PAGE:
Brussels has a maritime temperate climate, with warm summers and mild winters. Early summer and early fall are typically warm and mild. Summer temperatures can reach the high 20s, and winter temperatures range from 0 to 7 degrees. Snow is possible in winter, but is not a common occurrence. Brussels has a high average annual rainfall; January is usually the wettest month, but expect rain any time of year. Winter days are short, but the sun does not set until 9pm or 10pm in summer.
When to fly to Brussels
May and September have the best weather and the most visitors. These months can be downright crowded and accommodations hard to come by. Book flights to Brussels and hotel accommodations early to get the best rates.
Most Belgians take their vacations in July and August, making Brussels quieter to visit. You may get cheap flights to Brussels and a discounted hotel rate, especially over a weekend, but many restaurants and shops will be closed.
The weather November to March is wet and cold with few tourists and quiet museums and markets.
Getting around Brussels
When you’re in central Brussels, it’s easiest to sightsee on your own two feet. If you’re going across town or to outlying areas, you’ll be better off taking public transportation. The Société des Transports Intercommunaux de Bruxelles (STIB) offers cheap and easy transport around town with buses, trams and metro lines. The STIB runs from 5am to midnight, and a night bus operates after that. Most of the metro stations are a sight to visit in themselves, with decorations from leading Belgian modern artists. Avoid rush hour, both in the morning and at night, and don’t bother trying to drive. Aggressive drivers, heavy traffic and nightmare-ish parking make public transportation seem even more inviting. Biking isn’t much different, but the city’s outskirts have some lovely bike lanes. Avoid taking a taxi too – rides are expensive.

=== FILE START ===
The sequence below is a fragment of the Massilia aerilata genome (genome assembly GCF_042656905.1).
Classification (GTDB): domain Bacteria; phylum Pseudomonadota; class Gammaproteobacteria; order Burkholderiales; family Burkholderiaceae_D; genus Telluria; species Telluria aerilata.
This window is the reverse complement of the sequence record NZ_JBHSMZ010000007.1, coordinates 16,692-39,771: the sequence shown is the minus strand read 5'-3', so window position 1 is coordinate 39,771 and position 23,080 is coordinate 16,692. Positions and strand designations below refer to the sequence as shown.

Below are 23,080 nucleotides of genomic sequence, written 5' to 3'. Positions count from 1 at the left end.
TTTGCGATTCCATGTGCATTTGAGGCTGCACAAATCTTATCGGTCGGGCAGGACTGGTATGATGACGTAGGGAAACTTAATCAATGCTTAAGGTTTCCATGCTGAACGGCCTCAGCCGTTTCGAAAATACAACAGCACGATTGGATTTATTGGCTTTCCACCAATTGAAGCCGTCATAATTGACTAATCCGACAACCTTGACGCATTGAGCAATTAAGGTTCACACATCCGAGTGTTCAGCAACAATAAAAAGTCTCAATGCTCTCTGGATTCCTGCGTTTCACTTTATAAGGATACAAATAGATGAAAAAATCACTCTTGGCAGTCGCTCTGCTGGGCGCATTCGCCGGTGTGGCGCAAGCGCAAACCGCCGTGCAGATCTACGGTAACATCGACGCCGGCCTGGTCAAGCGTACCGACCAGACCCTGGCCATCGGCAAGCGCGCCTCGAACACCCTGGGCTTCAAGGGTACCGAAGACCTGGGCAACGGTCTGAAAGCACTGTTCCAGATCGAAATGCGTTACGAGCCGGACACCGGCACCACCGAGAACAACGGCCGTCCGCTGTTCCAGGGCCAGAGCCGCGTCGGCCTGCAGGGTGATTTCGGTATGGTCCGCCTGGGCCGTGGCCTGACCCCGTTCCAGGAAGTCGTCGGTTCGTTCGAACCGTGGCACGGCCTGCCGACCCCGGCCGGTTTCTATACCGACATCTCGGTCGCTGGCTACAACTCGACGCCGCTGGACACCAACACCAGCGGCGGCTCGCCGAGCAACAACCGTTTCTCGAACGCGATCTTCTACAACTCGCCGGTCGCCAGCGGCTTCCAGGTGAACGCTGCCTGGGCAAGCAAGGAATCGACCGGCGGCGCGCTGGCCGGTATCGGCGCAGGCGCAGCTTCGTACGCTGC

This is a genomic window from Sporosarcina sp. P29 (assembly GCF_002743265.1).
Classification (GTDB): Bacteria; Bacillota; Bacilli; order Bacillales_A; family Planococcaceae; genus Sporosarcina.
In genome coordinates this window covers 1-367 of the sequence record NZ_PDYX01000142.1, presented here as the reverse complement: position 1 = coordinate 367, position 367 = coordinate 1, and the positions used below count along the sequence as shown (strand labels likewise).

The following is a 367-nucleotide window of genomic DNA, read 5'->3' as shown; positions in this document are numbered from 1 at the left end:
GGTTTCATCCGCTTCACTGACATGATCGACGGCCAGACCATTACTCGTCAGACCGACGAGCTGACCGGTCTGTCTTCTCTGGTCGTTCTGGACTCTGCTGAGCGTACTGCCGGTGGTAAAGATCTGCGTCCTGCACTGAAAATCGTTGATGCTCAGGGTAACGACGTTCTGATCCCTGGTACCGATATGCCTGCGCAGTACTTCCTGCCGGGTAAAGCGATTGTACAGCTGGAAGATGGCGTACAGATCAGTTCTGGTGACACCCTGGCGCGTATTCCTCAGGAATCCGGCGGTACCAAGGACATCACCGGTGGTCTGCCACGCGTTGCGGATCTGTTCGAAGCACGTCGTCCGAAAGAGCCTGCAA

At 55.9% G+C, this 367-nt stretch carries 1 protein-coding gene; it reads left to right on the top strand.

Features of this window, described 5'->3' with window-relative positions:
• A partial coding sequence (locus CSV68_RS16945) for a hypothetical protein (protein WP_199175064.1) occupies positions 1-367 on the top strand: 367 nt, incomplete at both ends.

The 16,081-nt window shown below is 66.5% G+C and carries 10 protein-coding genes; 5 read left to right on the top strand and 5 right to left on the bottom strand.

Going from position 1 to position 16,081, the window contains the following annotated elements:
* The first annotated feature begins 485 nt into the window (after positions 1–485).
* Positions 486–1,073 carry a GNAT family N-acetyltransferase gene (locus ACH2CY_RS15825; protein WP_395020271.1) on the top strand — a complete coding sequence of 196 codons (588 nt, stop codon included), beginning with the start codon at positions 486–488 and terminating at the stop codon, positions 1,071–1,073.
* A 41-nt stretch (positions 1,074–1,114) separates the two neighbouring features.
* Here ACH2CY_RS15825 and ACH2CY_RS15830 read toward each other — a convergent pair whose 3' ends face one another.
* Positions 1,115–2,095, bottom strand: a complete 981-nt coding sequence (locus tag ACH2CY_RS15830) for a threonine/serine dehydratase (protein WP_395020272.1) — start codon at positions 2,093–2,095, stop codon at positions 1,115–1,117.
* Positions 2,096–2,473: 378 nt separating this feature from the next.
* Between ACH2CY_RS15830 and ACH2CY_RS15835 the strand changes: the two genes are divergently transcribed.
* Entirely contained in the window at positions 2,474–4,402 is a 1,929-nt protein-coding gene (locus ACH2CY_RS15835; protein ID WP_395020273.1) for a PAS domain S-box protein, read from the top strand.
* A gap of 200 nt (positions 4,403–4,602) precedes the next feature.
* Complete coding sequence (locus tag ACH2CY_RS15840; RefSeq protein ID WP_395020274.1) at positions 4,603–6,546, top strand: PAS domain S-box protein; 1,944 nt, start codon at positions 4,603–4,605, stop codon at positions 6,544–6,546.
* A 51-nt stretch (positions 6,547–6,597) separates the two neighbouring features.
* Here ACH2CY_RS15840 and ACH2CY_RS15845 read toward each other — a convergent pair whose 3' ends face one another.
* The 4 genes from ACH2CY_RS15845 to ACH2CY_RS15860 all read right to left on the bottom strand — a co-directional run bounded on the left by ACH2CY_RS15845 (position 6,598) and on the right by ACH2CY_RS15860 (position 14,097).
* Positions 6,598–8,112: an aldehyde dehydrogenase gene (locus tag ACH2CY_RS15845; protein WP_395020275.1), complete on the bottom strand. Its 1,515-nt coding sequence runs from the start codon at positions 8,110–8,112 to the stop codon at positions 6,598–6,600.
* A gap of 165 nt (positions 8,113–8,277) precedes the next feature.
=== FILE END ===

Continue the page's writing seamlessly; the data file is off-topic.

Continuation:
Brussels insider information
- Brussels is a small city and can easily be walked. Take a tour from the Grand Place to Manneken Pis and then on to the Musee des Beaux Arts and you will see much of the old city center.
- The Musee Royeaux des Beaux Arts is one of the finest galleries in Europe. If you want to see all it has to offer, make sure you arrive in the morning: you can easily spend an entire day here, just looking at its most famous paintings. The room with Bruegel’s works is the setting for W. H. Auden’s poem of the same name.
- The city is surrounded by parks – one of the most impressive is the Cinquantenaire park designed to commemorate 50 years of Independence in 1880. Its entrance from the city is a huge arch.
- Autoworld is a museum situated in the Cinquantenaire park dedicated entirely to cars. The museum has exhibits from the first ever cars, through to the “golden age in Europe”.
- The giant Atomium monument from the World Fair of 1958 has become as much of a symbol of Brussels as the Grand Place. The surrounding area is a pleasant park to visit, and includes “mini Europe” – small replicas of all the most important buildings of the European Union, including the Eiffel Tower and Big Ben. The Atomium and Mini-Europe are at the edge of the city in the Heysel area. Get here by Metro, alighting at the Heysel stop.
- To enjoy a spot of culture and shopping at the same time, visit the Galleries Royales Saint-Hubert. Completed in 1847, this was the world's first ever shopping mall. An ornate glass ceiling covers the row of boutique balustraded shops. The motto, displayed on the entrance, is Omnibus Omnia (“something for everyone”) which still holds true today as the gallery houses everything from designer shops to grocers. There are also a few cafés, where you can sit and watch the world go by.